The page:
Tuesday, July 31, 2007

Iraq: Infinity and Beyond

As I stated in a previous post, the other shoe is dropping long before the doctored September report card on Iraq. US commanders, already fresh on a “surge” that has yet to actually accomplish its own goals (even though its success was claimed to be contingent on obtaining the presaged goals before the end of the summer), are currently planning for an extenuation of the offensive campaign through 2009. If this was just the talk of politically-appointed generals, this could be easily resolved. However, this is also the view of the Administration (hardly a coincidence), and even some of its critics, including Democratic Presidential candidate Hillary Clinton.

And, of course, this continuation of the fight for the joyously liberated is replete with the usual, “We are seeing progress,” “we are crushing the enemy,” and the ever ready, “The terrorists are on the run.” How broken is this record? Here is VP Dick Cheney in 2005, over two years ago.

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WASHINGTON (CNN) -- The insurgency in Iraq is "in the last throes," Vice President Dick Cheney says, and he predicts that the fighting will end before the Bush administration leaves office.

In a wide-ranging interview Monday on CNN's "Larry King Live," Cheney cited the recent push by Iraqi forces to crack down on insurgent activity in Baghdad and reports that the most-wanted terrorist leader, Abu Musab al-Zarqawi, had been wounded.

The vice president said he expected the war would end during President Bush's second term, which ends in 2009.

"I think we may well have some kind of presence there over a period of time," Cheney said. "The level of activity that we see today from a military standpoint, I think, will clearly decline. I think they're in the last throes, if you will, of the insurgency."

Cheney was among the Bush administration's most forceful advocates of the U.S.-led invasion in 2003. Bush, Cheney and other top officials said war was necessary because Iraq was maintaining illicit stockpiles of chemical and biological weapons and concealing a nuclear weapons program from U.N. weapons inspectors and could have provided those weapons to terrorists.

No banned weapons were found after U.S. troops deposed Iraqi leader Saddam Hussein's government, though U.S. inspectors said Iraq was concealing some weapons-related research from the United Nations.

Nevertheless, Cheney said he was "absolutely convinced we did the right thing in Iraq." He said the United States was making "major progress" in Iraq, where a transitional government took power in April and was working on drafting a new constitution.

"America will be safer in the long run when Iraq, and Afghanistan as well, are no longer safe havens for terrorists or places where people can gather and plan and organize attacks against the United States," he said.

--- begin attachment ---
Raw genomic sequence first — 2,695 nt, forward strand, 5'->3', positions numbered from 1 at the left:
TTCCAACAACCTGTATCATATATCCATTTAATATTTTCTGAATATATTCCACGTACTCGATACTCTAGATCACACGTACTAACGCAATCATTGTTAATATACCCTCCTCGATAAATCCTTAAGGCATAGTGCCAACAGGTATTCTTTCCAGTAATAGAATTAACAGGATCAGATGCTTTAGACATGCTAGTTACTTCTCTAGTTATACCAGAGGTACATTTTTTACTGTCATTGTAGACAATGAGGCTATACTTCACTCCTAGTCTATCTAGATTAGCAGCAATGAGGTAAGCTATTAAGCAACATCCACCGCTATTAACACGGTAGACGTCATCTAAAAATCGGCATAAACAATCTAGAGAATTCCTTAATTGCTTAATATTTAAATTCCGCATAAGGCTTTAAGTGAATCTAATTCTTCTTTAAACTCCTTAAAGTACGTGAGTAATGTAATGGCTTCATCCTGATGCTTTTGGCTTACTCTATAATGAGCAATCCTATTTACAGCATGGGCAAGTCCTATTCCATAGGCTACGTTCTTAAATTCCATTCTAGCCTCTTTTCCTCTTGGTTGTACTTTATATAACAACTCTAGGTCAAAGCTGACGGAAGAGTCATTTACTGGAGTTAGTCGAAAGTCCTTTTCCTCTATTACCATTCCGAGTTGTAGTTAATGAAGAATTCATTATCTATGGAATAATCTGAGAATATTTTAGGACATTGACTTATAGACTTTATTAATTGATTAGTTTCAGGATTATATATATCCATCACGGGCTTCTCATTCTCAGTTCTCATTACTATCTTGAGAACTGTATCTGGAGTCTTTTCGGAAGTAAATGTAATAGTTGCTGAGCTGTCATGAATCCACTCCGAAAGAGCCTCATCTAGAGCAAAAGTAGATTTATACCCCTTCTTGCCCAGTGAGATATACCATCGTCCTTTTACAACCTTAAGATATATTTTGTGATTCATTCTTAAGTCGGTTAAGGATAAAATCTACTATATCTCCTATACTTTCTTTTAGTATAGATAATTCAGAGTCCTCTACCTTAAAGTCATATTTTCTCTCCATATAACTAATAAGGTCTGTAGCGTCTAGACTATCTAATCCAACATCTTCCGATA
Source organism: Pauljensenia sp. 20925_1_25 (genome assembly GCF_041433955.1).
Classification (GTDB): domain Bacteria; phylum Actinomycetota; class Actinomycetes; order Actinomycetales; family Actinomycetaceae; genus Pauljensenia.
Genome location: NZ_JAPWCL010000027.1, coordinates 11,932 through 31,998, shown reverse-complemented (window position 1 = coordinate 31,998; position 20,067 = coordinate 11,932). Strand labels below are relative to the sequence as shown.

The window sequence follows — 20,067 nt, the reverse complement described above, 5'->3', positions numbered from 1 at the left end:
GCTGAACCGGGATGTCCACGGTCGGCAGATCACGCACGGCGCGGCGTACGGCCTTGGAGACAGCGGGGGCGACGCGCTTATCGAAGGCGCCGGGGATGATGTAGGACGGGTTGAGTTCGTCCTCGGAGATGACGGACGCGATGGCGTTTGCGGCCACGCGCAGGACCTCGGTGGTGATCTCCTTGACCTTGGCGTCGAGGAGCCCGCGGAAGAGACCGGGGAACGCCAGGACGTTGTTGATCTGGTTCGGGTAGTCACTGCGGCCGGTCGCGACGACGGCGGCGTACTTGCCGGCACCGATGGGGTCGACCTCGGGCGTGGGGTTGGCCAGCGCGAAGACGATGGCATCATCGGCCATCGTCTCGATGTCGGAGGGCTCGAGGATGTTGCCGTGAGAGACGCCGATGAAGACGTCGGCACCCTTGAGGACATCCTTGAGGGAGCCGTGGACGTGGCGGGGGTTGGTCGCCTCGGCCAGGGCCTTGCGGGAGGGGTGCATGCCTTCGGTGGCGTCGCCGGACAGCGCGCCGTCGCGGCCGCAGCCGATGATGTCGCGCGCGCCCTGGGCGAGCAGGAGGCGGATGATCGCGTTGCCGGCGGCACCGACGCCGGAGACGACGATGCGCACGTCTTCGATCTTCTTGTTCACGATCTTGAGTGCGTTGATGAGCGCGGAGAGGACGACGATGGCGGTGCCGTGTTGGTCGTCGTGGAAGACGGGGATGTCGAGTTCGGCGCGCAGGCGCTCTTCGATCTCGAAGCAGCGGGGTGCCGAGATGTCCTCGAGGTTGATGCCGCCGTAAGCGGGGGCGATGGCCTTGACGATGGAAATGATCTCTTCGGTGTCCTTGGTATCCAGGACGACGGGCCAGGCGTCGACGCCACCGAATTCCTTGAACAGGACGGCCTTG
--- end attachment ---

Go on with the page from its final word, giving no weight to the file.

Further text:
http://www.cnn.com/2005/US/05/30/cheney.iraq/

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For those who still think General Petraeus may be on to something, consider this. The US military, in spite of the 20,000-plus increase in troops since the beginning of this offensive campaign, does not even control 40% of Baghdad, none of its borders, especially with Syria and Iran, and whose sole accomplishment thus far is negotiating a truce (with a potential for receiving arms, via the US taxpayer) from some of the Sunni militant groups responsible for killing American soldiers (on the promise [with a cherry on top] that they will not attack US forces again). This is not a joke.

Intellectually, ideologically, and policy-wise, this war has become our Great Leap Forward, and someone forgot to remind the mandarins that the harvest did not come in after all.

Friday, July 27, 2007

Finding Your Gender

The folks at Book Blog have a program called the Gender Genie, which claims to be able to decipher your gender by your writing style. Just submit a piece of your writing, its genre, and it will instantly tell you whether you write like a male of female. I am not sure how accurate this is, however, since it labeled my writing style as that of a female, even though when I last checked I am male. Maybe it could be that I am a woman trapped in a man's body after all.

Thursday, July 26, 2007

International Philosophy

I have always been a huge fan of Monty Python's Flying Circus, as well as the Monty Python movies. It dates me, but when I was a kid growing up I used to stay up on Sundays to watch syndicated episodes of the Flying Circus on PBS. One of my favorite Monty Python skits is The Philosophers' Football Match. For those fans of Schopenhauer, Kant, Hegel, and Socrates, enjoy.


Wednesday, July 25, 2007

The Firing of Ward Churchill: Why There is No Such Thing as Free Speech in Our Society

It has come to light recently that controversial U. of Colorado Ethnic Studies Professor Ward Churchill was fired by the University’s Board of Regents. Officially, he was fired for plagiarism and questionable background claims. In reality, he was fired for his essay after 9/11, comparing the victims of the terrorist attacks to Nazis (or “little Eichmanns”). For those that support this firing, it should be considered that Churchill is or was an employee at a state institution, with a tenure job that is supposed to protect one’s position (for the purposes of conducting research and expressing opinions without fear of government persecution), and was primarily fired for his unpopular political speech (with the plagiarism charges [which are questionable] and background claims used as the legal rationale to justify the Board’s decision).

The Intolerance of Tolerance